How to Set a Budget for Comps in Your Restaurant

 In 1. David Scott Peters, budget, Marketing, SMART Systems, The Numbers


In the hospitality industry, comps happen on a routine basis. We see a regular at our bar and sometimes just buy them a drink to thank them for making our bar their home away from home. We might meet a table of diners that are having a great time in our restaurant, find out it’s their first visit and drop off a card with a free appetizer on the back they can use on their next visit. We find there are times we fail to deliver on our promises and have to approach a table to apologize and offer to pay for their meal. And the list goes on and on and on. Heck, we give our employees a free meal or let them eat at a 50 percent discount. Do you know any other business that does anything like what we do with freebies? I don’t.

The challenge is, while we love to use this very personal tool called a “comp,” the reality is it is sometimes misused. Most restaurants don’t set a budget for comps. Let me be perfectly clear. While comps can turn a bad dining experience into a good one, make a regular customer a raving fan, allow our staff to dine with us without breaking the bank, and so on, do know that a comp is real money! When you comp a $50 ticket because you blew it, understand that is $50 you are not putting into the bank. It means you don’t have that $50 for payroll, to pay bills or to keep as profit. It reduces your cash flow and cash is what we use to pay our bills. While comping is normal practice in our industry, you have to do it correctly and set a budget for comps or you can give away the house.

Where should you set a budget for comps?

  • Don’t allow more than 3–4 percent discounting (comping) each month. This would include taking care of a regular customer, fixing a kitchen or service screw up, employee and manager meal discounting, and some small amount of discount marketing.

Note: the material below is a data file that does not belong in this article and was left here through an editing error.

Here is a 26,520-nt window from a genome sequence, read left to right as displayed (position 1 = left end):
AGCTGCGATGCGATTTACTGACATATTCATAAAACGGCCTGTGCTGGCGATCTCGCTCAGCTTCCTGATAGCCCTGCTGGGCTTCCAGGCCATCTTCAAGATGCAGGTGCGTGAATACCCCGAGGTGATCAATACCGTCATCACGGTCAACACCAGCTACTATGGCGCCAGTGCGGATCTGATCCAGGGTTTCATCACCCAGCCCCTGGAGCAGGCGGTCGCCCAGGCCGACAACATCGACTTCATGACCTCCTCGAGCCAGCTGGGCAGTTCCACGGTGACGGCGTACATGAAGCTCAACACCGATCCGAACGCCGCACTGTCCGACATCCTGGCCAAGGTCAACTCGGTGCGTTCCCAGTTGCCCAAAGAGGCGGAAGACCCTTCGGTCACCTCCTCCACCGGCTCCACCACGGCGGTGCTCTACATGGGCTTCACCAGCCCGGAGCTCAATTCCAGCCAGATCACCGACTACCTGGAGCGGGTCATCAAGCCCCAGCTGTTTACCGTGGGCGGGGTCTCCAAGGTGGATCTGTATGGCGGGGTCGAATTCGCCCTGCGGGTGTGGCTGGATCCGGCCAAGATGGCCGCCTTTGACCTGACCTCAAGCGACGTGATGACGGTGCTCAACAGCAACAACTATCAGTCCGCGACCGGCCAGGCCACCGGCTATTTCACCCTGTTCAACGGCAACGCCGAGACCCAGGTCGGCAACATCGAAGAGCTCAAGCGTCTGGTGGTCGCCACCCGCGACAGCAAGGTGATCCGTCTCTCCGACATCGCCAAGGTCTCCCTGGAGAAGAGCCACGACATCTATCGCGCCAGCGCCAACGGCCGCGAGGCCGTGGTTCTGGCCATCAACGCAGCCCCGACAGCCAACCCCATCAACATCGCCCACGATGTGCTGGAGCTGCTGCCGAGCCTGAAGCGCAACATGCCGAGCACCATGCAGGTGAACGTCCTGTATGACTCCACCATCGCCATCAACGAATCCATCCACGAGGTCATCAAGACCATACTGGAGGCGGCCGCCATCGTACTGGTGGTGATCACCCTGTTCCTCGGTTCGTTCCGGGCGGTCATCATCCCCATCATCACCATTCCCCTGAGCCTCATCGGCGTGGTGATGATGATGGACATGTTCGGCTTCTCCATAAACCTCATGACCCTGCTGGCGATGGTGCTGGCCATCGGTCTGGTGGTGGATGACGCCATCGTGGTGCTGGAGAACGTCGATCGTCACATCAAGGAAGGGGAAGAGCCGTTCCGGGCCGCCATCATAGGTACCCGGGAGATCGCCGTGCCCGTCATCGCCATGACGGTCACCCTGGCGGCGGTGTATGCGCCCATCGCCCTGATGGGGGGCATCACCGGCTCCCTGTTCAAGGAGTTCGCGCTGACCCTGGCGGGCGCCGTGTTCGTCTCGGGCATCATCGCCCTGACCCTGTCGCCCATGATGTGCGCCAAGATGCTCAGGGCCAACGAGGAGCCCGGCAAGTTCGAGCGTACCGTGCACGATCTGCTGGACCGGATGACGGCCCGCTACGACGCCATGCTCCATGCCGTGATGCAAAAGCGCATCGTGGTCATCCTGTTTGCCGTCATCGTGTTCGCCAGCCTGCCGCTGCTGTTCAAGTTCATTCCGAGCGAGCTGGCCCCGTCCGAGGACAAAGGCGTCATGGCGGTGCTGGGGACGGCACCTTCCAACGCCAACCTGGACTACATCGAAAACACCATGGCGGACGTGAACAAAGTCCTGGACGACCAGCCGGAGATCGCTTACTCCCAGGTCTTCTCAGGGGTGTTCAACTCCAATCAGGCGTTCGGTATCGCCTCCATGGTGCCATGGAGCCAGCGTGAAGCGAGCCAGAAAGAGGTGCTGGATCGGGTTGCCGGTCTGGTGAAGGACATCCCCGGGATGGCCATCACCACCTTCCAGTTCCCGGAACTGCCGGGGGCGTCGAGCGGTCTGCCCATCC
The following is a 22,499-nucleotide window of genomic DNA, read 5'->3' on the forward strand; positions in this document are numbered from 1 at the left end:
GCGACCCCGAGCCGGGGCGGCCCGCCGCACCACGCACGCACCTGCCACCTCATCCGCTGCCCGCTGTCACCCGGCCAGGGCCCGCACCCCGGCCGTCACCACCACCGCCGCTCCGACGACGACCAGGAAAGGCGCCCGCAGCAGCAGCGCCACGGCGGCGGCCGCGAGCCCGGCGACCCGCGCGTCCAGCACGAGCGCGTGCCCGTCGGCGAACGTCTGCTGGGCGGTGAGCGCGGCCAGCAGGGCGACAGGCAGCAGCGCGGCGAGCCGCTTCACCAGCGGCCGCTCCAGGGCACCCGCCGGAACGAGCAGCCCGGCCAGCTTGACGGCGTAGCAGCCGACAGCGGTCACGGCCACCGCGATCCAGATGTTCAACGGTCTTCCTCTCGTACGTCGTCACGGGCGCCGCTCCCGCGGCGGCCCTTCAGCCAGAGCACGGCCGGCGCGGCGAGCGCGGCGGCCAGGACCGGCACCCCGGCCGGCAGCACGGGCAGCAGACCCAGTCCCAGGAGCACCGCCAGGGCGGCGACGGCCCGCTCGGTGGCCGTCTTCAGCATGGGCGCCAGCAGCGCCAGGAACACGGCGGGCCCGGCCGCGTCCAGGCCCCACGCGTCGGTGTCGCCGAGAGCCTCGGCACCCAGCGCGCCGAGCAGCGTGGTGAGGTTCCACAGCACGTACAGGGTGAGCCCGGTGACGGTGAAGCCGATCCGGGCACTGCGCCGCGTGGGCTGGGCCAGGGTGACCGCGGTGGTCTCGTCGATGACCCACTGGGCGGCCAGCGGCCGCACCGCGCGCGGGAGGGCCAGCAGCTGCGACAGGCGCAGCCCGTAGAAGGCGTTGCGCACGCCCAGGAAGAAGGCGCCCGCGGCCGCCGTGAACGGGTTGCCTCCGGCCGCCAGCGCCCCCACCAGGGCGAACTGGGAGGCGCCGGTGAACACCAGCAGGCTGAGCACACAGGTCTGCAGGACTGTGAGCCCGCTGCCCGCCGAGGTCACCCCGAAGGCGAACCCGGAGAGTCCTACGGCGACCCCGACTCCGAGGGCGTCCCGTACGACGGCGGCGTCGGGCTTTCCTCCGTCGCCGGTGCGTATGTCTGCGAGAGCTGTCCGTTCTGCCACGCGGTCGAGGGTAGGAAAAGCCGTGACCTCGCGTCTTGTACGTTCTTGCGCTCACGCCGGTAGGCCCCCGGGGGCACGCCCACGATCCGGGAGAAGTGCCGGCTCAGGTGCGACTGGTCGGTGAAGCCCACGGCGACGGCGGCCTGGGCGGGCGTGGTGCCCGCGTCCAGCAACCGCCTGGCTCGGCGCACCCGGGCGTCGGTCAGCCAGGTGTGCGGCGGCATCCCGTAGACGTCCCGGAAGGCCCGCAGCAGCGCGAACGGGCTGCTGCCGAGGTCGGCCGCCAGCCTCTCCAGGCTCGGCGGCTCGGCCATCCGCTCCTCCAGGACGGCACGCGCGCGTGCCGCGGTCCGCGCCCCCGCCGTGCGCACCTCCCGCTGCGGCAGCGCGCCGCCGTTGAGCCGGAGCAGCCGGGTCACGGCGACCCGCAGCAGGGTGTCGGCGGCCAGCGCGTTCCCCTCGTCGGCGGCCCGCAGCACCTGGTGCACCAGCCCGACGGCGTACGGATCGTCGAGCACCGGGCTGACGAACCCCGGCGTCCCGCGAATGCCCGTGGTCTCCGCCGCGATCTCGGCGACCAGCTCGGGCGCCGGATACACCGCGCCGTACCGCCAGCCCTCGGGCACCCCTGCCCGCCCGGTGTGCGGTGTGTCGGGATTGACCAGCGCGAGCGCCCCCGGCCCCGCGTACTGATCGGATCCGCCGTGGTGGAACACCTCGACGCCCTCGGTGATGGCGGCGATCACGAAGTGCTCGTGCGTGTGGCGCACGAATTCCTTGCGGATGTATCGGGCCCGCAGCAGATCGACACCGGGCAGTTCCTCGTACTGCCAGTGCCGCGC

• Look at your marketing budget and move some percentage points over to discounting if you use discount promotions as a major component to your marketing plan. For example, we recommend that you have a marketing budget of 2–4 percent per month. If you wanted to use all of that for discounting, you would have a target comping budget percentage as high as 8 percent each month to build business, take care of your guests and still make money.

While comping is normal in our business and is one of the things that sets us apart from all other customer service experiences, misusing this tool can kill your bank account. To avoid this, make sure you set a comping budget, monitor your actual comping percentage on a daily and monthly basis, train managers on best practices by routinely reviewing comps and the reason behind them, and most importantly, remember when you comp you are giving away YOUR money. With all of these things in mind your comping can be used to deliver a great dining experience, bond with your guests and employees, and better yet, still be on a path to make money.

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